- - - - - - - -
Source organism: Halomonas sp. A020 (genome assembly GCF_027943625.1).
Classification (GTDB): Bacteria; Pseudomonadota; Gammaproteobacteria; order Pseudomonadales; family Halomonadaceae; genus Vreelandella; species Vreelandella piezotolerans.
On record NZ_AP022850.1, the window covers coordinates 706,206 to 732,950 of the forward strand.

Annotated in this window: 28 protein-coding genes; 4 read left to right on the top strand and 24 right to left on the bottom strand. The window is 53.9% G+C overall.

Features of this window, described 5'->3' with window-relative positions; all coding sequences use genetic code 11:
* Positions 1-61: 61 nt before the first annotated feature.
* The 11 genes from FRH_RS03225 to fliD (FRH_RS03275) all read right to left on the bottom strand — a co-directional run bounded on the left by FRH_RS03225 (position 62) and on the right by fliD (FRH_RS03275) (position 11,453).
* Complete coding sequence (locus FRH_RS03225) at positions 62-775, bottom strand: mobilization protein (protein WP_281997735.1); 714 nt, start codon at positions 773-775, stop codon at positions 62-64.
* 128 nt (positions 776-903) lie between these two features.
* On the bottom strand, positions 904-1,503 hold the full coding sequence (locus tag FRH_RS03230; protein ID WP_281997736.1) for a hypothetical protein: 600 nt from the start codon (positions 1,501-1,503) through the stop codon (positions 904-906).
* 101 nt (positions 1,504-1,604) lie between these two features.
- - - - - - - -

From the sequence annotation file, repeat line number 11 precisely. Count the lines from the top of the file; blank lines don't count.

* 101 nt (positions 1,504-1,604) lie between these two features.